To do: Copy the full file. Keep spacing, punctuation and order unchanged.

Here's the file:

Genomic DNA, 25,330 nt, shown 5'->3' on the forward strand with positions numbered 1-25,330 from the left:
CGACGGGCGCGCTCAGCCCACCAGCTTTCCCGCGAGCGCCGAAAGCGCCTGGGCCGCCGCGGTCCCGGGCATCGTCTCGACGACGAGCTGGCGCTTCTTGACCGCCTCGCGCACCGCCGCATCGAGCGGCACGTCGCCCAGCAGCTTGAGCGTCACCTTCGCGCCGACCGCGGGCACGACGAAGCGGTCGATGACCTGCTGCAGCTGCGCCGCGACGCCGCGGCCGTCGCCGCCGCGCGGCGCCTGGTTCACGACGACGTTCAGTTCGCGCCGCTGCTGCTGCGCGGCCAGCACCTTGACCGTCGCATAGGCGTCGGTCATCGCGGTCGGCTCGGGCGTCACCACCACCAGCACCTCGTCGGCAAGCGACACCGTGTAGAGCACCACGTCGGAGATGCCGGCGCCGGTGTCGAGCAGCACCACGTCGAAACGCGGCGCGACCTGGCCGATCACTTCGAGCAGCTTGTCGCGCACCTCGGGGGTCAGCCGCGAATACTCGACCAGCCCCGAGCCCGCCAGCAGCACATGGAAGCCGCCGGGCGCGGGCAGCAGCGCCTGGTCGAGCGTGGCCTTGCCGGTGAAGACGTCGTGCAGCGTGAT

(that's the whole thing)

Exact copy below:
Genomic DNA, 25,330 nt, shown 5'->3' on the forward strand with positions numbered 1-25,330 from the left:
CGACGGGCGCGCTCAGCCCACCAGCTTTCCCGCGAGCGCCGAAAGCGCCTGGGCCGCCGCGGTCCCGGGCATCGTCTCGACGACGAGCTGGCGCTTCTTGACCGCCTCGCGCACCGCCGCATCGAGCGGCACGTCGCCCAGCAGCTTGAGCGTCACCTTCGCGCCGACCGCGGGCACGACGAAGCGGTCGATGACCTGCTGCAGCTGCGCCGCGACGCCGCGGCCGTCGCCGCCGCGCGGCGCCTGGTTCACGACGACGTTCAGTTCGCGCCGCTGCTGCTGCGCGGCCAGCACCTTGACCGTCGCATAGGCGTCGGTCATCGCGGTCGGCTCGGGCGTCACCACCACCAGCACCTCGTCGGCAAGCGACACCGTGTAGAGCACCACGTCGGAGATGCCGGCGCCGGTGTCGAGCAGCACCACGTCGAAACGCGGCGCGACCTGGCCGATCACTTCGAGCAGCTTGTCGCGCACCTCGGGGGTCAGCCGCGAATACTCGACCAGCCCCGAGCCCGCCAGCAGCACATGGAAGCCGCCGGGCGCGGGCAGCAGCGCCTGGTCGAGCGTGGCCTTGCCGGTGAAGACGTCGTGCAGCGTGAT